Identification of the second risk-that content-based regulations of unprotected speech will infringe on protected speech-is of particular importance, both because of its novelty and because of the strong light it sheds on the close relationship between protected speech and unprotected speech. The risk takes three forms. First, such regulations can cause any “chilling effect” on protected speech to be distributed in an uneven, content-based manner. Second, such regulations threaten to punish persons partly for using protected speech and partly for using unprotected speech. For example, a regulation punishing race-based threats may be drawn or applied in such a way as to punish protected, racist thoughts or speech that accompany, but that do not form part of, the relevant threats. Third, such regulations threaten to steer speakers and factfinders toward the conclusion that speech that might otherwise be deemed merely close to the “unprotected line” in fact crosses the line where a targeted content element is present. For example, a regulation on threats conveyed through cross- burning may serve as a cue to factfinders that a cross-burning is inherently likely to constitute a threat, given the relative salience of the cross-burning factor and the relative ambiguity as to what constitutes a punishable threat.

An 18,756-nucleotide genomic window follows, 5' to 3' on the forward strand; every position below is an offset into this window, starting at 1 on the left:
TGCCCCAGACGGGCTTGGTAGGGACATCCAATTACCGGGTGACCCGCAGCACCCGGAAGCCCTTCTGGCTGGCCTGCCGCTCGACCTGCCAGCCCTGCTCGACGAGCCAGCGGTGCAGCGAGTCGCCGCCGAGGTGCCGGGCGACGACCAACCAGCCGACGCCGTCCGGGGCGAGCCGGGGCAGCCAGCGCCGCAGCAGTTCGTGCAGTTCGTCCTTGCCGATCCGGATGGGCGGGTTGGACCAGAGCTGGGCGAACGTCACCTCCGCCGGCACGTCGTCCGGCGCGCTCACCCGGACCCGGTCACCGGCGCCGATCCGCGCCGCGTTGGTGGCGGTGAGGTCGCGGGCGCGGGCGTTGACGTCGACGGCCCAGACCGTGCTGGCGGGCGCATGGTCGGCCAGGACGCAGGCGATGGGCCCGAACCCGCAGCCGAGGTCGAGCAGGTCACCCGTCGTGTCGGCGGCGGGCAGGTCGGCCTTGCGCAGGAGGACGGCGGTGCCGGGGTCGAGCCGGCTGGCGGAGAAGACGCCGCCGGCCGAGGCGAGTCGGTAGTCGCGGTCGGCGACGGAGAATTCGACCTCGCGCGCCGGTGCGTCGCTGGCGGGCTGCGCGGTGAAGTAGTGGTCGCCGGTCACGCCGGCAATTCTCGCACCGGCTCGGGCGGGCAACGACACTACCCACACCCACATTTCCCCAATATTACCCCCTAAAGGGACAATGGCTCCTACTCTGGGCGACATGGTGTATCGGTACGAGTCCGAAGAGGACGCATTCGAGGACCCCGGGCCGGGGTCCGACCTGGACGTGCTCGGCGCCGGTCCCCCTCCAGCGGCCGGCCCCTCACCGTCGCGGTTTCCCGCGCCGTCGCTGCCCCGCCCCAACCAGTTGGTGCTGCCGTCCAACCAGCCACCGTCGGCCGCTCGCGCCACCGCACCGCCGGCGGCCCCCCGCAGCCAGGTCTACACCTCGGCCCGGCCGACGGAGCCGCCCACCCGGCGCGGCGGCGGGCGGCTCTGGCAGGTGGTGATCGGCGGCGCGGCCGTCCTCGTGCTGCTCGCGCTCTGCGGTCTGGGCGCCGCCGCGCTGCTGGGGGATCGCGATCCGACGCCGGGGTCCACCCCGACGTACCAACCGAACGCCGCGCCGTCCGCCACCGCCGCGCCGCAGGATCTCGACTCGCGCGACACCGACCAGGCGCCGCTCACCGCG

After establishing these theoretical foundations, this Article explains that the grab bag of doctrinal standards crafted by the Court does not mesh well with these foundations. This Article crafts new doctrinal standards responsive to this Article’s theoretical foundations and explains that these standards offer more satisfying and more predictable approaches to statutes such as those cited above. Specifically, this Article explains that only two doctrinal standards are called for in assessing content-based regulations of unprotected speech. First, courts should ask whether a content-based regulation of unprotected speech relates substantially to a harm of the same nature, but more compelling, than that against which the larger unprotected speech category is directed. This question-which resembles, but is less malleable than, one of the exceptions crafted by the Supreme Court is designed to ensure that a regulation is important enough to outweigh any containment- based risks, and that the regulation is sufficiently related to the larger unprotected speech category to affect only unprotected speech. Second, courts also should ask if a regulation threatens protected speech in a manner not likely to be identified through a general standard. Finally, this Article makes clear that a hierarchy of “better” and “worse” content-based regulations-specifically, a hierarchy of viewpoint-based, subject-matter-based, and communicative impact-based regulations-is not appropriate. While the hierarchy has intuitive appeal, it is not responsive to the concerns posed by content-based regulations of unprotected speech.